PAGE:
Camping and outdoor recreation may not be the first thing you think of when considering economic benefit, but its value is truly underrated. Would you ever guess that the industry employs roughly 6.1 million Americans? That’s more than the construction, education or finance industries. Recent findings uncovered that the multibillion-dollar business is booming, but suggest that the camping industry, both in the United States and in Michigan, is still on the rise.
According to a report published by Tourism Economics, the number of visitors and traveler-spending has been rising in Michigan since 2010. Tourism makes up about 3.9 percent of Michigan’s economy, or a GDP of about $17 billion — with the success of campaigns like Pure Michigan, it’s no surprise. Michigan is getting more and more attention, especially our scenery and outdoor recreation.
A study by Michigan State University (MSU) shows that about 10 percent of Michigan-bound travelers are campers, including tent-only campers and owners of recreational vehicles. And while the use of RVs has increased across the country, people are still taking advantage of “rustic” campsites. This would include sites that lack any hookups like electrical or water and are favored among a younger crowd, as they tend to be less expensive for the overall trip.
But the Outdoor Industry Association has found that activities like camping are benefitting us beyond just a nice weekend getaway. As a $646 billion industry, this makes it almost as big as pharmaceuticals and motor vehicles combined. Of that spending, $120.7 billion is on products such as equipment, apparel and accessories. The other $524.8 billion is spent on travel-related expenses. This means that the majority is spent within local economies. It’s also worth noting that $646 billion only includes direct sales and doesn’t factor in the indirect spending that comes with being a camper. In Michigan, tourism generates $8.8 billion directly, and $17.1 billion when including induced and indirect impacts.
Of the 75 million camping households in the U.S., 38 percent of them are millennials. Dan McCole, an associate professor in MSU’s Department of Community Sustainability, says this generation is shaping the way we travel. In a report published by MSU Today, McCole says, “Because of their size, increasing spending ability and preference for experiences over ‘stuff,’ is having a meaningful impact on the tourism industry.”
Camping trips cost less, which makes them ideal for a younger audience not yet in higher-paying careers. As millennials age, they continue to camp long after their career paths enable them to afford luxurious trips. With the rise of social media, this up-and-coming generation has a focus on experiences they can share via outlets like Instagram and Facebook; making visual experience such as camping a a huge win for the outdoor industry. Here, we benefit from these improved media marketing methods that make the idea of camping an easy way to experience Michigan.
Besides cost efficiency and good memories, people who camp see a physical and emotional benefit. The results of the “2017 North American Camping Report” by Kampgrounds of America Inc. reveal that the number of campers is increasing as they discover these benefits, as 81 percent of millennials surveyed plan to camp more to spend more time with friends and family; overall, key reasons include spending more time with friends and family (43 percent strongly agree), being physically active (33 percent) and blowing off steam (33 percent).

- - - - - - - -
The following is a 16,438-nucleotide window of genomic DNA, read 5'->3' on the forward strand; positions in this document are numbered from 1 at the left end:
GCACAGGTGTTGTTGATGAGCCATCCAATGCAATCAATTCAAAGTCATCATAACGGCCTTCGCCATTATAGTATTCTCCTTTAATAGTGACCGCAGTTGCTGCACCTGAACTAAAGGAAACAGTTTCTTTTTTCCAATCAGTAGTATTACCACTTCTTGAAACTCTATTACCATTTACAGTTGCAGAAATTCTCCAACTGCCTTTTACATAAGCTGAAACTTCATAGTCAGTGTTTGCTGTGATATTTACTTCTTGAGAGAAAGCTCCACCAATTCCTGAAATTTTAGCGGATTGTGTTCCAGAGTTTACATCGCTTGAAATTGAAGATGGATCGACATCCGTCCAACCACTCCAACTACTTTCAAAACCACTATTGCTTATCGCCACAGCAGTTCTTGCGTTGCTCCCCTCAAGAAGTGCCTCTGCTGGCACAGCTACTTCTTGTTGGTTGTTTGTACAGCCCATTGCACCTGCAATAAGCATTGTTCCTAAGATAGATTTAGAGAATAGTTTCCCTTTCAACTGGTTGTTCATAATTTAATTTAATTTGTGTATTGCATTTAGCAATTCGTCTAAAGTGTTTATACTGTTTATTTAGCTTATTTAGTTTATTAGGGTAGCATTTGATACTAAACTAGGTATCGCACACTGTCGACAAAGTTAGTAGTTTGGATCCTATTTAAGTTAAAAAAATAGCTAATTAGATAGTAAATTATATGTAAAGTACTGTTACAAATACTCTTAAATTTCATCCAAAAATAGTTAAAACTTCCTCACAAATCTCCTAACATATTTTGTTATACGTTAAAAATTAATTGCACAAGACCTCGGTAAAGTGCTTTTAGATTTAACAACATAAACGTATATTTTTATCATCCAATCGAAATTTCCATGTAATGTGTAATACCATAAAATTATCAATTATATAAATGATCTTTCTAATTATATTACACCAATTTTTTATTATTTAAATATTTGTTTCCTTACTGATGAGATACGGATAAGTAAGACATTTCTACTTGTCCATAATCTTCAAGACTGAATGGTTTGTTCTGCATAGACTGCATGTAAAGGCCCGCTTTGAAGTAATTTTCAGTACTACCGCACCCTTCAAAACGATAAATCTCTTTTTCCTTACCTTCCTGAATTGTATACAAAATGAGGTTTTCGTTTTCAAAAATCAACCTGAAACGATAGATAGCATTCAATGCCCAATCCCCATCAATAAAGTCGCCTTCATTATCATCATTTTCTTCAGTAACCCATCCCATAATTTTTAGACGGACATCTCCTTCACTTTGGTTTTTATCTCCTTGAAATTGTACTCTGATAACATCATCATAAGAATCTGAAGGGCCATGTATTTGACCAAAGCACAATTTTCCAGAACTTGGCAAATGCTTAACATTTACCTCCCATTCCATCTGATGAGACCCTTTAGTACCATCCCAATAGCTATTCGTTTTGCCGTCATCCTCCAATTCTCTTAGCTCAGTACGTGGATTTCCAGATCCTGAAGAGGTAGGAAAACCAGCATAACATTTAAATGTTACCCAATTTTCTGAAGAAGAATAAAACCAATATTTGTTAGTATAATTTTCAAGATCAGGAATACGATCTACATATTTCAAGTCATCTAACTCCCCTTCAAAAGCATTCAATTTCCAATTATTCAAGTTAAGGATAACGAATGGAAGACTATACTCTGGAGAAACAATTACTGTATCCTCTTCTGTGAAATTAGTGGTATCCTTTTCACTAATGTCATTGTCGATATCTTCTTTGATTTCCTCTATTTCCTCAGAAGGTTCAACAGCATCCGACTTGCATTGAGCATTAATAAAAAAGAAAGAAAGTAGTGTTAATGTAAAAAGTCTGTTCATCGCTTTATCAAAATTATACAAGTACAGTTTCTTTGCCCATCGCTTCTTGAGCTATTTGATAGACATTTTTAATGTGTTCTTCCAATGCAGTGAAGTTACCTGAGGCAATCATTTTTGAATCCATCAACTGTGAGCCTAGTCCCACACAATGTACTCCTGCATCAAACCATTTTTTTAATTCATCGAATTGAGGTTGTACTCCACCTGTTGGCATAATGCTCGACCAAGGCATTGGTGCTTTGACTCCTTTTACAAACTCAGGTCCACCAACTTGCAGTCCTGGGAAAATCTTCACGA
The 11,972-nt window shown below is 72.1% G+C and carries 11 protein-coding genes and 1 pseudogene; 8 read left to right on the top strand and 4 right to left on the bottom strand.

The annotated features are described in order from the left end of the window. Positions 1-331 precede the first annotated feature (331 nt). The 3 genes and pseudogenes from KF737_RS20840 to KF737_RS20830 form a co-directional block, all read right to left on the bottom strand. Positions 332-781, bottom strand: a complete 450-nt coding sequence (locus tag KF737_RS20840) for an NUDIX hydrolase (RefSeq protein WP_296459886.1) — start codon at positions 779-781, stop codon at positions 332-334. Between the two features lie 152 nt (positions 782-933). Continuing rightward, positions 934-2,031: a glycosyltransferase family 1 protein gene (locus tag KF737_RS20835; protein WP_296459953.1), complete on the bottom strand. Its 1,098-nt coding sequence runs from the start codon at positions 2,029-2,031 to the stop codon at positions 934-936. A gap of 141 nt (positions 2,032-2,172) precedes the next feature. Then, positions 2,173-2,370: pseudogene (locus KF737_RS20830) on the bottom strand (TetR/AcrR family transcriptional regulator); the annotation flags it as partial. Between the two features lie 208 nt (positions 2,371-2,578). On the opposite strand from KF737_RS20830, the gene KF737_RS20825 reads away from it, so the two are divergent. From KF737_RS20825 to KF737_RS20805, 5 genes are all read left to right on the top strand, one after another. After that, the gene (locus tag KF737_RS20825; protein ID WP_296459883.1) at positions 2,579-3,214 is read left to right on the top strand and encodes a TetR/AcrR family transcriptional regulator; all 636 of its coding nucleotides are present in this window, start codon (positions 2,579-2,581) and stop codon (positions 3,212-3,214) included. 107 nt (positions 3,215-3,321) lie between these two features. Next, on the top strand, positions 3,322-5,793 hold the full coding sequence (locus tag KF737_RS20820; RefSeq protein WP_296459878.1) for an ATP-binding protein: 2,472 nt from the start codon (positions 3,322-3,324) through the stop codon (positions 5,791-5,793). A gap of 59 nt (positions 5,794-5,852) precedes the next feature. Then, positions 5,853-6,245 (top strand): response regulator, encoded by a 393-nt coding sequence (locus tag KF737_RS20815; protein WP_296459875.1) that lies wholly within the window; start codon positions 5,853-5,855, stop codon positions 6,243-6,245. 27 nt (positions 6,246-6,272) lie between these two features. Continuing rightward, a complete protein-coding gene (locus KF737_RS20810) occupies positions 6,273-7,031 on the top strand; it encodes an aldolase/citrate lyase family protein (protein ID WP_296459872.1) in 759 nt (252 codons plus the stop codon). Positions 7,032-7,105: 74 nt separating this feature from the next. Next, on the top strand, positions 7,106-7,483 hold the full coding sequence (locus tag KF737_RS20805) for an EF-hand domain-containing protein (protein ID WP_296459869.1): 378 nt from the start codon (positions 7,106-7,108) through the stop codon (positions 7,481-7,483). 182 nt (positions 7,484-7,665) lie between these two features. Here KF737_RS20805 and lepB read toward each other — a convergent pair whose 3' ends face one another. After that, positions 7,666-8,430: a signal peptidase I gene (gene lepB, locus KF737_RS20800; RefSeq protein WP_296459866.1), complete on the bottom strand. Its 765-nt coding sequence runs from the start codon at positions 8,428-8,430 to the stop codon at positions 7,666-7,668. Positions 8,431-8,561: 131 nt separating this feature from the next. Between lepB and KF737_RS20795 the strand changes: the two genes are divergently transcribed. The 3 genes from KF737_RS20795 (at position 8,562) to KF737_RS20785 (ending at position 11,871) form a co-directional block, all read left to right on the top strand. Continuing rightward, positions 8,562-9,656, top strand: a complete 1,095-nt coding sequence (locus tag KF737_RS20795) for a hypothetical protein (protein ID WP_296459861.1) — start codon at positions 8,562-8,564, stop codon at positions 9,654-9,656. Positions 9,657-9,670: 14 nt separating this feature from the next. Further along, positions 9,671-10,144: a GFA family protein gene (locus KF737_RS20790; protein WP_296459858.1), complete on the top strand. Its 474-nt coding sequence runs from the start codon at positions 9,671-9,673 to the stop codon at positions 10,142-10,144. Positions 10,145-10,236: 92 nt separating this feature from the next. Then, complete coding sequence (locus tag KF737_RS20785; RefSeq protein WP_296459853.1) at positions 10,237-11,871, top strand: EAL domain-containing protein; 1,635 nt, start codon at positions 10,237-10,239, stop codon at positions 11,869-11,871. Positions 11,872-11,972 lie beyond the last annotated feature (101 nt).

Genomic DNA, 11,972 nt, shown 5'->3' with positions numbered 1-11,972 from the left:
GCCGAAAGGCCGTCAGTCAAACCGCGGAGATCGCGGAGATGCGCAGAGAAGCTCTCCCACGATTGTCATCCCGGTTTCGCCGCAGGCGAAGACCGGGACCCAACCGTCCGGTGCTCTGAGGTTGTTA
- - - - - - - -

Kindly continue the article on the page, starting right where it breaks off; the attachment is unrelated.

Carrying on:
McCole attributes the likely increase in camping trips to technology that makes it easier to have more time for activities like a weekend trip. Even booking a campsite is easier with technology, as you can simply visit a website and search based on your needs.
“This is likely a wider reflection of workplace changes,” according to McCole. “In 2017, we tend to have more flexible work schedules that allow for activities like camping.”
Camping has always boasted a chance to be more physically active and in touch with nature, but it has taken on a huge social quality as of late, and many campgrounds offer group rates to accommodate this change. The average group size for millennials is 10.7 people, while Gen Xers are typically 8.5 and baby boomers 7.9, respectively. All those factors drive local economies, especially vacation towns with lots of campgrounds and during summer months.
In the Greater Lansing area, camping costs an average of $25 per night for two people. This does not include any water or electrical hook-ups. To get these amenities, it averages $35 per night. At campgrounds like Lansing Cottonwood, the cost goes down the longer you stay, which encourages visitors to go on extended vacations. Urban residents in particular take a lot of Michigan vacations. Lansing just happens to be a city where you can easily go from urban to rural spaces in a reasonable time.
Camping isn’t going out of style anytime soon. Although, during the off-months, lodging occupation goes below 50 percent, there are spots all around Michigan, available for the whole year. Fall is a particularly good time to plan a trip, since the number of travelers tends to decrease with the school year starting and the temperature dropping. To find a site for you and your group, head to midnrreservations.com.